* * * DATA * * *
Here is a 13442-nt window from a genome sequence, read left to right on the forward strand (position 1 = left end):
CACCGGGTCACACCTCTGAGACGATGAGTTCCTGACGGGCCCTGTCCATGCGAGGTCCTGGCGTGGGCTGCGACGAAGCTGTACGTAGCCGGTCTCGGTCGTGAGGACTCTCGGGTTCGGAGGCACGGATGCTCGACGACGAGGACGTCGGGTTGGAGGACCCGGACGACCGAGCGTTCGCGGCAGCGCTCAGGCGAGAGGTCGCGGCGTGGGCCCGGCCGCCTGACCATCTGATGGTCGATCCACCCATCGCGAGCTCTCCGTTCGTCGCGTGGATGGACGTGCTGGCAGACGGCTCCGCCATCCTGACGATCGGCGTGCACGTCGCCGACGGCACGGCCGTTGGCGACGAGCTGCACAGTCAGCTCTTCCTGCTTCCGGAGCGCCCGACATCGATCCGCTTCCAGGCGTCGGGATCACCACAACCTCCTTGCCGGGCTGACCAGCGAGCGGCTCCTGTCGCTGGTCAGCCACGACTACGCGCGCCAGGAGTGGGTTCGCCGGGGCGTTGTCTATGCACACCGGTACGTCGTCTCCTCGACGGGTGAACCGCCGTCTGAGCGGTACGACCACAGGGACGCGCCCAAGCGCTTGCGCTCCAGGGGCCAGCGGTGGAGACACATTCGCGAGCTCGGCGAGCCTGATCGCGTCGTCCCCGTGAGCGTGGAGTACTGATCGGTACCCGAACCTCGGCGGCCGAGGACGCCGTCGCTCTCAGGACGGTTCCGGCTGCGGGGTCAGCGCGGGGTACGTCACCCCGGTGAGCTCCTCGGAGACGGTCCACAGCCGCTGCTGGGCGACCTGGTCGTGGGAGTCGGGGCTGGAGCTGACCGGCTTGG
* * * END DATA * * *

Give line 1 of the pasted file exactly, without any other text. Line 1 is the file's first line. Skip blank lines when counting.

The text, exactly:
Here is a 13442-nt window from a genome sequence, read left to right on the forward strand (position 1 = left end):